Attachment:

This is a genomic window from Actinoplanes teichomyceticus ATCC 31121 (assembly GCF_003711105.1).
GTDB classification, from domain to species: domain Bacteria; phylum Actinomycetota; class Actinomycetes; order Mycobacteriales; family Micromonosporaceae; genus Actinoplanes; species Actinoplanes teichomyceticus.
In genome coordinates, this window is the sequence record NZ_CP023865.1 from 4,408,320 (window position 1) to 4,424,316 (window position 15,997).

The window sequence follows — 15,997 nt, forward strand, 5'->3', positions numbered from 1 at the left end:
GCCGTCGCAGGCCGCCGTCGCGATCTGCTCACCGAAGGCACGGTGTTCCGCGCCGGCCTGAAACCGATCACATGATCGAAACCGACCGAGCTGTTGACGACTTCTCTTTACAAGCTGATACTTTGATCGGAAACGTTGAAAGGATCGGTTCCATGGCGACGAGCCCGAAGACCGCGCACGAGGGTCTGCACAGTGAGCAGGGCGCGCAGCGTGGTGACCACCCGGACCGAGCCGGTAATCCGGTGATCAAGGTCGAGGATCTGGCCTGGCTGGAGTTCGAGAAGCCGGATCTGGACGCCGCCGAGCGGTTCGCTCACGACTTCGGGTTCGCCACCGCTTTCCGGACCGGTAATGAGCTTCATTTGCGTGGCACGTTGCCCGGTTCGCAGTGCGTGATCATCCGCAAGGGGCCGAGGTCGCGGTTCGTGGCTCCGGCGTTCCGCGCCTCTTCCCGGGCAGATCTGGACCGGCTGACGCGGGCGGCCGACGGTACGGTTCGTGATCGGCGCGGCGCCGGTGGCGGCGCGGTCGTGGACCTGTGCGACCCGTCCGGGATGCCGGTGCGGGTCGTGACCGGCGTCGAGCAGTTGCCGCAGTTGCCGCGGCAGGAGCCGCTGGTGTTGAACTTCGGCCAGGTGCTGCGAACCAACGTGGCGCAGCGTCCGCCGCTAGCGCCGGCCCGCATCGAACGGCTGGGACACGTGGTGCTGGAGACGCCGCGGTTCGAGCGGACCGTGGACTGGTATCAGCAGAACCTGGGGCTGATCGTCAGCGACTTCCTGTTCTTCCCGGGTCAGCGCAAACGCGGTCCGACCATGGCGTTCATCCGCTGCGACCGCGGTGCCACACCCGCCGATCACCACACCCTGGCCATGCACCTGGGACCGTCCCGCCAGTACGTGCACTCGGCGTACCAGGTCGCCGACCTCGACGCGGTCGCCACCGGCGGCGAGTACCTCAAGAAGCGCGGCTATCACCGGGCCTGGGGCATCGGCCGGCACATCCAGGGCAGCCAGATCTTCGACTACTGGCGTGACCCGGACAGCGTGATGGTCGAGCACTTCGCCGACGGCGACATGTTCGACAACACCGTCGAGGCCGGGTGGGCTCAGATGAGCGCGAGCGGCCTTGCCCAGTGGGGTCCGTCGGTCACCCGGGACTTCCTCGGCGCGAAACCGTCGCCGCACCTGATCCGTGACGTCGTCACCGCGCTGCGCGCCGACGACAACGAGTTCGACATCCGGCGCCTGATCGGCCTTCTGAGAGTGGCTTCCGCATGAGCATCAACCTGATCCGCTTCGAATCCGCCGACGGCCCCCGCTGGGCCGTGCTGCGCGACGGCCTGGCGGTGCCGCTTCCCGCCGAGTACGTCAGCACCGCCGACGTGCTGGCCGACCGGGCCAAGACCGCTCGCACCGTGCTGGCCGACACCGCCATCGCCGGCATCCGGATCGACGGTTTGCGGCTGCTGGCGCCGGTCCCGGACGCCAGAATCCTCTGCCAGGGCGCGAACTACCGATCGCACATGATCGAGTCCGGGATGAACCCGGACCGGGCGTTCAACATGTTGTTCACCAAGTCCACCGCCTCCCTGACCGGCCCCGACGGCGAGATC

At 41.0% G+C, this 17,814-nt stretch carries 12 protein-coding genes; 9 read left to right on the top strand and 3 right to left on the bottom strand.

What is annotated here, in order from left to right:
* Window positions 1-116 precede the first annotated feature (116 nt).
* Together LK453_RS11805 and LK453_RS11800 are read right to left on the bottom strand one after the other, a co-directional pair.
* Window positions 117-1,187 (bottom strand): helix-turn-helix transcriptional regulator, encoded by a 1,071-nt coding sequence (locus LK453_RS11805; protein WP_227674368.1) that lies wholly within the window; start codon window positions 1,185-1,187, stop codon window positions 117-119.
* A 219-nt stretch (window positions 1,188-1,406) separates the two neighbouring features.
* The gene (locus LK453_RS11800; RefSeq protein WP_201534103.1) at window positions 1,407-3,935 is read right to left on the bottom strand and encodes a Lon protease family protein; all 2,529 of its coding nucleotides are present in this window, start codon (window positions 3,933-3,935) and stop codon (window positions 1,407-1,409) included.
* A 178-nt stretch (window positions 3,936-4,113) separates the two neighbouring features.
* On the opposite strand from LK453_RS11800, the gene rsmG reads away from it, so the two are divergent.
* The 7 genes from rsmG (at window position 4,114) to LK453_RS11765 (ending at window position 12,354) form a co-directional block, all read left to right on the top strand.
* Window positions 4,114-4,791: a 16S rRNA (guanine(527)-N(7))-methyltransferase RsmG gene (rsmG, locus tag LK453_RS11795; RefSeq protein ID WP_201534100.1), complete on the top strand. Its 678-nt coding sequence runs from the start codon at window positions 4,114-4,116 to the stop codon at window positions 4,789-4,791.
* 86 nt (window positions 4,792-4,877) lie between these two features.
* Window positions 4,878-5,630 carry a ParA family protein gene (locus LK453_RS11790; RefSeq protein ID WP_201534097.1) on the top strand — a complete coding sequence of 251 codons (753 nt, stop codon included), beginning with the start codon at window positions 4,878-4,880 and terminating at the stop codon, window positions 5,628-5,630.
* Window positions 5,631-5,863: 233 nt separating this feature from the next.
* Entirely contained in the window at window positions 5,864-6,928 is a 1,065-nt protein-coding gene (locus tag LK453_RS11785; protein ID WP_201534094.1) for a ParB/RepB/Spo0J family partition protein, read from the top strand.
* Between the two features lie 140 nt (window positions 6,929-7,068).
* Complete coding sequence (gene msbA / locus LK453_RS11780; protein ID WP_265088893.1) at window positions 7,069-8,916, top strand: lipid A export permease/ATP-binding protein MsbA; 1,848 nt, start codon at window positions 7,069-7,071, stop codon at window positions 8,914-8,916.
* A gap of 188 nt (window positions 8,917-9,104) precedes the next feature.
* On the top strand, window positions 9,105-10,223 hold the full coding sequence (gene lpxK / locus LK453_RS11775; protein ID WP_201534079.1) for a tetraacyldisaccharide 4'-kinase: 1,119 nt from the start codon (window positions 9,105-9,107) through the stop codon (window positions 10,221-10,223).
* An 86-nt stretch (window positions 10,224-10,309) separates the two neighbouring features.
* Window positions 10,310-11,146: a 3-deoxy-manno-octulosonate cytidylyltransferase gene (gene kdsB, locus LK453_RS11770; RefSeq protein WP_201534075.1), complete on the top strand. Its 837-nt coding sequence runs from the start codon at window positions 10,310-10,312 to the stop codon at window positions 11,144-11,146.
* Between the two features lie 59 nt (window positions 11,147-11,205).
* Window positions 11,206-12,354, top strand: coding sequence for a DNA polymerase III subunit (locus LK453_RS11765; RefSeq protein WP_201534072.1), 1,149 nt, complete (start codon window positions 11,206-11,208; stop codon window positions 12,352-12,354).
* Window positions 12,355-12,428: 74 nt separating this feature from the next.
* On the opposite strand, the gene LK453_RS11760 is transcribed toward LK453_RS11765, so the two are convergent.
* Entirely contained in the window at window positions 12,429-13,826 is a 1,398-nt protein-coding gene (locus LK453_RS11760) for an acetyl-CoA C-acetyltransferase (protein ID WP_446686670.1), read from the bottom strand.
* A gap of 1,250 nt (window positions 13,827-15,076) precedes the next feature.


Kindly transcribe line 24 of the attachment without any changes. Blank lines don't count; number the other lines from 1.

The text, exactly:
* On the top strand, window positions 9,105-10,223 hold the full coding sequence (gene lpxK / locus LK453_RS11775; protein ID WP_201534079.1) for a tetraacyldisaccharide 4'-kinase: 1,119 nt from the start codon (window positions 9,105-9,107) through the stop codon (window positions 10,221-10,223).